We all know how hard it is to fight the daily threat of zero-day malware so it’s no surprise to hear that search engine company Google has submitted a design to it’s Chrome development team that aims to improve its Safe Browsing Service. Google is constantly crawling the Internet in search of malicious websites which for example deliver drive-by downloads and rogue security software. It’s a never ending game of playing “catchup” with the malware writers. The hackers are learning new methods of evading Google’s Safe Browsing Service and Google just like the AV industry is finding it hard to keep up.
The URL web exploit threat is real and it is growing. To counter the threat, Google has announced that it wants to collect “usage statistics and crash reports” during Chrome installation. Google will ask for the referer header for each page you visit. This product change will allow Google to correlate compromised websites and the final landing pages which deliver the malicious payload.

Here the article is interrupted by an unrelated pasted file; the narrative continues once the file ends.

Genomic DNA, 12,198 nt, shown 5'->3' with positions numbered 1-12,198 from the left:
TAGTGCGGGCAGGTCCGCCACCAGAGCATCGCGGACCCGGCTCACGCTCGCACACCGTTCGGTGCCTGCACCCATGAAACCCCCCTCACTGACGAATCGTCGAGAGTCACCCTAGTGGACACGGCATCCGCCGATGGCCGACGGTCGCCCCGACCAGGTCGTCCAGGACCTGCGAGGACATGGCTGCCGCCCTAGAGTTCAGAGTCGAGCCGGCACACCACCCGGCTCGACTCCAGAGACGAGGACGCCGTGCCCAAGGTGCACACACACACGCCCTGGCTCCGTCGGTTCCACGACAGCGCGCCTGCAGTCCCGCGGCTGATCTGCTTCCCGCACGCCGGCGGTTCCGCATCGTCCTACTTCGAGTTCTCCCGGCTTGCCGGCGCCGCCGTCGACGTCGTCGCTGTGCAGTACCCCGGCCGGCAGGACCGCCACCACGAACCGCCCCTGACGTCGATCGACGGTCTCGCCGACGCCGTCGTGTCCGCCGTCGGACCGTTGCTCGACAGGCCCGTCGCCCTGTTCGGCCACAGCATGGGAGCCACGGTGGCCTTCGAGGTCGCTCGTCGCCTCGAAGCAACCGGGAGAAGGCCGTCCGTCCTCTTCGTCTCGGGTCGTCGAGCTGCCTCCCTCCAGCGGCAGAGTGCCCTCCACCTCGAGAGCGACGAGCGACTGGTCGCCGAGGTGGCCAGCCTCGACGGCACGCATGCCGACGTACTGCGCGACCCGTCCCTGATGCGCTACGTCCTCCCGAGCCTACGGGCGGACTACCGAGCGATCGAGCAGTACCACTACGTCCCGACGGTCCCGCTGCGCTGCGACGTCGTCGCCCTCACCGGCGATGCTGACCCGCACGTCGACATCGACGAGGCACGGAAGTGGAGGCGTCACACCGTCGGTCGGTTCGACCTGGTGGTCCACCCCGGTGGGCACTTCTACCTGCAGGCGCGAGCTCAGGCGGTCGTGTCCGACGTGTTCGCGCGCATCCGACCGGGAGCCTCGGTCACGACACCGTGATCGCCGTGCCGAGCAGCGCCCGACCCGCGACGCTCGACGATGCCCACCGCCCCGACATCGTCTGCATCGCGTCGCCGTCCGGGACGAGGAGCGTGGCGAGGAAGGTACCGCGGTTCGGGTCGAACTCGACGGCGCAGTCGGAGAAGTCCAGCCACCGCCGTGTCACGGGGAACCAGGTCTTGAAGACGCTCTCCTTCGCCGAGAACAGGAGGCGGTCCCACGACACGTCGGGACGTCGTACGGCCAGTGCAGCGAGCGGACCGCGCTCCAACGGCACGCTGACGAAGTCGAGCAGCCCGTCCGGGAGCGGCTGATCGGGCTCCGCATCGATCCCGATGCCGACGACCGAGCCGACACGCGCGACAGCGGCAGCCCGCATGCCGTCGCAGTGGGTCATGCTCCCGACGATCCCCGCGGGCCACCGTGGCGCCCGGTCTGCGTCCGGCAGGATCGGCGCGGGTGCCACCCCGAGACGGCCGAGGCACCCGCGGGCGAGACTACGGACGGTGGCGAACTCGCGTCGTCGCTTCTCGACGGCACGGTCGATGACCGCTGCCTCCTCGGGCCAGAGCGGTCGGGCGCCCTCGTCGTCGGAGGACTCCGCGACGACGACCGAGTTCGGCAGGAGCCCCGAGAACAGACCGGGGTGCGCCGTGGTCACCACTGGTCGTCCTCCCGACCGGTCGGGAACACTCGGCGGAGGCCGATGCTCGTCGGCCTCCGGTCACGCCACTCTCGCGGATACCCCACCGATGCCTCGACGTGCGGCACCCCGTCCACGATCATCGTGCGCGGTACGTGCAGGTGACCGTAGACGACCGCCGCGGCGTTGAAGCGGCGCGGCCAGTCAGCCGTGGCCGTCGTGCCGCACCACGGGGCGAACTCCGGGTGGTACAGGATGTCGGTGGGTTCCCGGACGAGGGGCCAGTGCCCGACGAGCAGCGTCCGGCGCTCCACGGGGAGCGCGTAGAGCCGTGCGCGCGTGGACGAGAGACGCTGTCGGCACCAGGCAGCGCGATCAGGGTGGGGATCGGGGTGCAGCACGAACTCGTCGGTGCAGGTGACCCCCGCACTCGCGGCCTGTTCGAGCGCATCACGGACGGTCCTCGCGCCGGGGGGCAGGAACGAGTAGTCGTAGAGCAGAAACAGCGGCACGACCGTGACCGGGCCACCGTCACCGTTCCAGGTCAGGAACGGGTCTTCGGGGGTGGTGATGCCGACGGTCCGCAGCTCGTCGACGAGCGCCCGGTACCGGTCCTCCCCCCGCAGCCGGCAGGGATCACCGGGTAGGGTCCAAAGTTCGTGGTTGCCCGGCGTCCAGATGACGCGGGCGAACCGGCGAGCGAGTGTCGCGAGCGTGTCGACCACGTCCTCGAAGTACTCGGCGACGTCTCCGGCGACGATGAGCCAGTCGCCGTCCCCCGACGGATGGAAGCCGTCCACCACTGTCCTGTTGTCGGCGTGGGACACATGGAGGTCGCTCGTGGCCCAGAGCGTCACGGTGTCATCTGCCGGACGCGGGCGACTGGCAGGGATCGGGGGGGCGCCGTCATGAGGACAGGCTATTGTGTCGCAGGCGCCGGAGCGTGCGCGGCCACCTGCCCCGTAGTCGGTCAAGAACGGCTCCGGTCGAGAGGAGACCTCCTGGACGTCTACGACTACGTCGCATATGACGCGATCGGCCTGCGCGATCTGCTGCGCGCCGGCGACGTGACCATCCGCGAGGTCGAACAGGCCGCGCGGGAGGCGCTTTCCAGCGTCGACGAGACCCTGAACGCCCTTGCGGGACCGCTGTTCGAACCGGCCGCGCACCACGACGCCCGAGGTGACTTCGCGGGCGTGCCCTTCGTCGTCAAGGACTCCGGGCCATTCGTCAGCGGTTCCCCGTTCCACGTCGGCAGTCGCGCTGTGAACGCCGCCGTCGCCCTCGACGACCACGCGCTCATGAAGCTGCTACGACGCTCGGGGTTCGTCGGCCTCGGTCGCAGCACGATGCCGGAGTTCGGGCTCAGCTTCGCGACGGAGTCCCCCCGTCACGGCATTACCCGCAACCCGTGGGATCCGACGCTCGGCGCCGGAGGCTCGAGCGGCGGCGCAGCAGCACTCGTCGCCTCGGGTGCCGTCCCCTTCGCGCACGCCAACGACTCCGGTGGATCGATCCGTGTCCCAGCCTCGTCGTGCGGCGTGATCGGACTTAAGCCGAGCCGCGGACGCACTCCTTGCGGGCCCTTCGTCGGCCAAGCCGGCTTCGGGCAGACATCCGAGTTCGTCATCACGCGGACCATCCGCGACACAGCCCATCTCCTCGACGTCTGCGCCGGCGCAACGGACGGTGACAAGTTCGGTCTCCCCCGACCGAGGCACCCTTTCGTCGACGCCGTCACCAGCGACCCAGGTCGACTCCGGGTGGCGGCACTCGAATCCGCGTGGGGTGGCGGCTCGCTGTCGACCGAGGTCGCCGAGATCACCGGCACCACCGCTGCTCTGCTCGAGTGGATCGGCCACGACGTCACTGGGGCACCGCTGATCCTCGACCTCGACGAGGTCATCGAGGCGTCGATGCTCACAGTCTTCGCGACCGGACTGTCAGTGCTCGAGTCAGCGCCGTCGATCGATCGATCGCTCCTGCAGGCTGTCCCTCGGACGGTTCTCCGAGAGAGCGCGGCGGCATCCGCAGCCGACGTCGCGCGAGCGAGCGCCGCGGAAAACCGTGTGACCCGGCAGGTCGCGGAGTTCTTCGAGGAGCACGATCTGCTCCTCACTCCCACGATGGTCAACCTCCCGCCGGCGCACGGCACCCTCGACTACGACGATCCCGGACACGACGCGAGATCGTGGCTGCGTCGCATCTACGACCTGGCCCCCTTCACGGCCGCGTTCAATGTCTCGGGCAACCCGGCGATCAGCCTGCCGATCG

Google is also interested in the additional attack code, so it also intends on (through user opt-in) delivering a new ‘Safe Browsing’ warning statement if you visit a malicious website. Google will collect request and response headers for all the URLs and IP address they resolve to and that are fetched. Google appears very concerned about the XSS / IFrame attack vector (as discussed in my article http://bit.ly/9xfYml) so much so that it wants to include URLs from the src of scripts, iframe and embed tags. The data that is collected is stored in memory of the current interstitial and if the user has the opt-in checked the report is then sent to Google.
Google claims there will be no performance impact to the Chrome browser. To be absolutely certain that performance isn’t affected, they will be imposing a limit on the number of process tags and URLs. It appears that Google has admitted (very much like all the search engines) it has a problem and it’s a problem that will not be going away very soon. Importantly for surfers, Google is taking steps to address the URL web exploit threat and like the AV industry, it’s going to be daily malware fight that will last for an infinity.
Safe surfing folks!